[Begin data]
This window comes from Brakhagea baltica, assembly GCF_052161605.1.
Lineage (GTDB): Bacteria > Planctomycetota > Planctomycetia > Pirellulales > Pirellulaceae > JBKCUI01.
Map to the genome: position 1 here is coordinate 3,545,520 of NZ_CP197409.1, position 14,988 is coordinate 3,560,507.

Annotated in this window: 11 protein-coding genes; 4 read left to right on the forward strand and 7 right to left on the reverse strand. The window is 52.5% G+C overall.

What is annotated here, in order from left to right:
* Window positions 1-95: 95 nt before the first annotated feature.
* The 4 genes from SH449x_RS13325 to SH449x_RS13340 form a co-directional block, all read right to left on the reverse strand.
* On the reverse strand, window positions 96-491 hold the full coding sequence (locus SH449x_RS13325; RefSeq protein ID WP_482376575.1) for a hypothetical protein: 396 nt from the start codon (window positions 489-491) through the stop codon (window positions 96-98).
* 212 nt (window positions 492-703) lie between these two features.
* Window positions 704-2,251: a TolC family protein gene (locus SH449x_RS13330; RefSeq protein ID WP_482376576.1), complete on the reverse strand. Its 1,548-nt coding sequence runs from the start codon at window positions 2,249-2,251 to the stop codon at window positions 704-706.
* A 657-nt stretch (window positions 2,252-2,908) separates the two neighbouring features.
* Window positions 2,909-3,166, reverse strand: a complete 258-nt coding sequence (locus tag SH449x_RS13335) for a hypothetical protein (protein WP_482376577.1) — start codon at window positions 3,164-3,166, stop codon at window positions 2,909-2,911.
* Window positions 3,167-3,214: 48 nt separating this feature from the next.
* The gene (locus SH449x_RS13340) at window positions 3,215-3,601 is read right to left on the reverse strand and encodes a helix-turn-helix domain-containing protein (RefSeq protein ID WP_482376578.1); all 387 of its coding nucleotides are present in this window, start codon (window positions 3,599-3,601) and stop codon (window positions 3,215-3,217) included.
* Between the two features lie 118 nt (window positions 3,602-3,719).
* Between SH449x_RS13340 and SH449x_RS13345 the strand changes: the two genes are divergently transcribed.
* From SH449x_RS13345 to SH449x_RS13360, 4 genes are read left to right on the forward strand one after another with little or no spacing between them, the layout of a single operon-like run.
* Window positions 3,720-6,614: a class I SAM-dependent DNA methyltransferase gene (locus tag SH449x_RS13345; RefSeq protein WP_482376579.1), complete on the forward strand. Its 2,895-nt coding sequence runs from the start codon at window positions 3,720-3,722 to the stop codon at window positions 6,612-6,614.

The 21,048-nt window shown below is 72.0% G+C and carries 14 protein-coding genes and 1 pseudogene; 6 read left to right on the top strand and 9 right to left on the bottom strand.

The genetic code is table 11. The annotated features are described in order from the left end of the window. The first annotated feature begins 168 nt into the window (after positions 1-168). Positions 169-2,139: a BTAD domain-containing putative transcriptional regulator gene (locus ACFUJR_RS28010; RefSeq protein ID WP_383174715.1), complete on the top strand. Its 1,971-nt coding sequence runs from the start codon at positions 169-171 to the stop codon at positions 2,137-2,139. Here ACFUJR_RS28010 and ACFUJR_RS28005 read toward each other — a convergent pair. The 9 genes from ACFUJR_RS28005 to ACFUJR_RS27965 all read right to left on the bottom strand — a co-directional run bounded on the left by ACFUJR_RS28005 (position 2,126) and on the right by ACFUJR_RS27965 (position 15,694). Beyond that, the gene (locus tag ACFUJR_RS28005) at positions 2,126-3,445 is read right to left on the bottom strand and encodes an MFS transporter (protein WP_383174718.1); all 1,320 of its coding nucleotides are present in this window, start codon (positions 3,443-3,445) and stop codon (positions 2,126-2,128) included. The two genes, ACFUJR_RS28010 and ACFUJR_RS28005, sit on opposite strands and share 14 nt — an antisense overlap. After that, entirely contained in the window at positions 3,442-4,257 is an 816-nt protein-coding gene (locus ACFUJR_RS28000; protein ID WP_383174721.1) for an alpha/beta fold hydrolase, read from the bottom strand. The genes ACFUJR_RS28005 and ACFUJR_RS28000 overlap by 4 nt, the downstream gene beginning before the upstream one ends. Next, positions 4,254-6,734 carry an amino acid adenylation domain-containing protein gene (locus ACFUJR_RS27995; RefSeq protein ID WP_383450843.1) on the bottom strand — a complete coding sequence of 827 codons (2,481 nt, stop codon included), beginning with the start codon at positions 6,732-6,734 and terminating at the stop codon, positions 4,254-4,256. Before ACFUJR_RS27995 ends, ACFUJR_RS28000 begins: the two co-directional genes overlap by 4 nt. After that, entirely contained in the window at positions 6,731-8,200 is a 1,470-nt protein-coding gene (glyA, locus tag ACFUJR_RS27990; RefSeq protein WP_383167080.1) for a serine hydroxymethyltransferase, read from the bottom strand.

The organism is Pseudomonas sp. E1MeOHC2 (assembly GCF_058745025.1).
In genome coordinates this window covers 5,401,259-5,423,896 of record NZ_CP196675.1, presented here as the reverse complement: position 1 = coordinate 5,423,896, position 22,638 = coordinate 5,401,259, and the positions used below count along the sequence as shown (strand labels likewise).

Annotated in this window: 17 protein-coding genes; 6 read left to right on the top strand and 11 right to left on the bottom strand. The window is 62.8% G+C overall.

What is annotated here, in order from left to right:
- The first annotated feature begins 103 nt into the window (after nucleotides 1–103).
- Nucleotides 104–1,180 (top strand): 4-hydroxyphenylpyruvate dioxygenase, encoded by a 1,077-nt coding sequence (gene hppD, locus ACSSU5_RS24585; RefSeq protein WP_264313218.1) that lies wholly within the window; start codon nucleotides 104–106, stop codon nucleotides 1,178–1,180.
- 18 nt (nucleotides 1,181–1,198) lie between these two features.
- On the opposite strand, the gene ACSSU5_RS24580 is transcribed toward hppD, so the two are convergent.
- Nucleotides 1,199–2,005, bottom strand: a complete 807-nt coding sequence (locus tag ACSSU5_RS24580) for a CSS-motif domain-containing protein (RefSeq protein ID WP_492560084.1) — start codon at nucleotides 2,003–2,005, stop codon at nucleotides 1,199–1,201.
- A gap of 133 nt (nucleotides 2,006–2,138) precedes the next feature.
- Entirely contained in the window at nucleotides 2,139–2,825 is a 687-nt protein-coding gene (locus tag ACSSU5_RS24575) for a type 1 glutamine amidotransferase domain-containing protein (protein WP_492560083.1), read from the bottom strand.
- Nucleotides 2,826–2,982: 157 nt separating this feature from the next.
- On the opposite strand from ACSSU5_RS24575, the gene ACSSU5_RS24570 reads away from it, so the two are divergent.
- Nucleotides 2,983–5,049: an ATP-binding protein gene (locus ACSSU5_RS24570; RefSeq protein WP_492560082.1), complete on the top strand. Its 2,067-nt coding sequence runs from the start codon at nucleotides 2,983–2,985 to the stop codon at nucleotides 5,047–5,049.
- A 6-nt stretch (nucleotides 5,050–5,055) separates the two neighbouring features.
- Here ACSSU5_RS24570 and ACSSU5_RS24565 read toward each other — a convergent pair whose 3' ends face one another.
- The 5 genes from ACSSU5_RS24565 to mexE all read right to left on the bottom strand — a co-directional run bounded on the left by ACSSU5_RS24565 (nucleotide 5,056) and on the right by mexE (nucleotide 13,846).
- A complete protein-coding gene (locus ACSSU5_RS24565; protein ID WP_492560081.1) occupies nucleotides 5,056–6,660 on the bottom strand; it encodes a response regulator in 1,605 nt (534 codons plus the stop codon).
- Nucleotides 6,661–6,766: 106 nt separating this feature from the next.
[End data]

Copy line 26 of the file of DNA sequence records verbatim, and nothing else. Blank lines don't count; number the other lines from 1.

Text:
- Nucleotides 104–1,180 (top strand): 4-hydroxyphenylpyruvate dioxygenase, encoded by a 1,077-nt coding sequence (gene hppD, locus ACSSU5_RS24585; RefSeq protein WP_264313218.1) that lies wholly within the window; start codon nucleotides 104–106, stop codon nucleotides 1,178–1,180.